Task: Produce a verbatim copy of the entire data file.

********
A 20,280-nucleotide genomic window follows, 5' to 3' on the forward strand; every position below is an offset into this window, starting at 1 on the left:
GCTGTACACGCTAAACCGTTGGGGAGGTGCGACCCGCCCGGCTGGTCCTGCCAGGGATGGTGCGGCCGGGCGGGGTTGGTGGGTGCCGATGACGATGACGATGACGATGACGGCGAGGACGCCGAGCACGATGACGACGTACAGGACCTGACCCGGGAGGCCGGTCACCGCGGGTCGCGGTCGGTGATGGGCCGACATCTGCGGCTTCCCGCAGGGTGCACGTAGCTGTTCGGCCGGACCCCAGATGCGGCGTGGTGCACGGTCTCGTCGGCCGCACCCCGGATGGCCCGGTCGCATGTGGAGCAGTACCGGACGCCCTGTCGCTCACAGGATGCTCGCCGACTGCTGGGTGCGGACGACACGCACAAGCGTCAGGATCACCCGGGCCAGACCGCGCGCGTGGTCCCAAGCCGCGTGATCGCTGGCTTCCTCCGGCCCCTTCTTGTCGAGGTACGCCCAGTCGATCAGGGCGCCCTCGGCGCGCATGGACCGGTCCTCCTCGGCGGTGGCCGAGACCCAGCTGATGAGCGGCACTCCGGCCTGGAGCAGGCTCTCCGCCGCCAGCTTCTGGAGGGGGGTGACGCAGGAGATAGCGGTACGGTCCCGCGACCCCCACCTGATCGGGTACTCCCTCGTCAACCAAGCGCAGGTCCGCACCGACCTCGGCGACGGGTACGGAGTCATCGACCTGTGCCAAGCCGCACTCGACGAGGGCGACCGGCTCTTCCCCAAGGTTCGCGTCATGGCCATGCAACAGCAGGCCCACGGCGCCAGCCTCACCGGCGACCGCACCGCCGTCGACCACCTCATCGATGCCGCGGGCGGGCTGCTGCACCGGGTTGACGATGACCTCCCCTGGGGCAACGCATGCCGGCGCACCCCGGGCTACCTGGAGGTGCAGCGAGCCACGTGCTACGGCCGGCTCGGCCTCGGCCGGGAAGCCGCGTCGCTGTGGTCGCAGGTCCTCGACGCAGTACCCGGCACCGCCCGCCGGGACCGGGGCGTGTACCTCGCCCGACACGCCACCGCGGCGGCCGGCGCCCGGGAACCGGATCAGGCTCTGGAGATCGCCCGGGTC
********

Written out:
A 20,280-nucleotide genomic window follows, 5' to 3' on the forward strand; every position below is an offset into this window, starting at 1 on the left:
GCTGTACACGCTAAACCGTTGGGGAGGTGCGACCCGCCCGGCTGGTCCTGCCAGGGATGGTGCGGCCGGGCGGGGTTGGTGGGTGCCGATGACGATGACGATGACGATGACGGCGAGGACGCCGAGCACGATGACGACGTACAGGACCTGACCCGGGAGGCCGGTCACCGCGGGTCGCGGTCGGTGATGGGCCGACATCTGCGGCTTCCCGCAGGGTGCACGTAGCTGTTCGGCCGGACCCCAGATGCGGCGTGGTGCACGGTCTCGTCGGCCGCACCCCGGATGGCCCGGTCGCATGTGGAGCAGTACCGGACGCCCTGTCGCTCACAGGATGCTCGCCGACTGCTGGGTGCGGACGACACGCACAAGCGTCAGGATCACCCGGGCCAGACCGCGCGCGTGGTCCCAAGCCGCGTGATCGCTGGCTTCCTCCGGCCCCTTCTTGTCGAGGTACGCCCAGTCGATCAGGGCGCCCTCGGCGCGCATGGACCGGTCCTCCTCGGCGGTGGCCGAGACCCAGCTGATGAGCGGCACTCCGGCCTGGAGCAGGCTCTCCGCCGCCAGCTTCTGGAGGGGGGTGACGCAGGAGATAGCGGTACGGTCCCGCGACCCCCACCTGATCGGGTACTCCCTCGTCAACCAAGCGCAGGTCCGCACCGACCTCGGCGACGGGTACGGAGTCATCGACCTGTGCCAAGCCGCACTCGACGAGGGCGACCGGCTCTTCCCCAAGGTTCGCGTCATGGCCATGCAACAGCAGGCCCACGGCGCCAGCCTCACCGGCGACCGCACCGCCGTCGACCACCTCATCGATGCCGCGGGCGGGCTGCTGCACCGGGTTGACGATGACCTCCCCTGGGGCAACGCATGCCGGCGCACCCCGGGCTACCTGGAGGTGCAGCGAGCCACGTGCTACGGCCGGCTCGGCCTCGGCCGGGAAGCCGCGTCGCTGTGGTCGCAGGTCCTCGACGCAGTACCCGGCACCGCCCGCCGGGACCGGGGCGTGTACCTCGCCCGACACGCCACCGCGGCGGCCGGCGCCCGGGAACCGGATCAGGCTCTGGAGATCGCCCGGGTC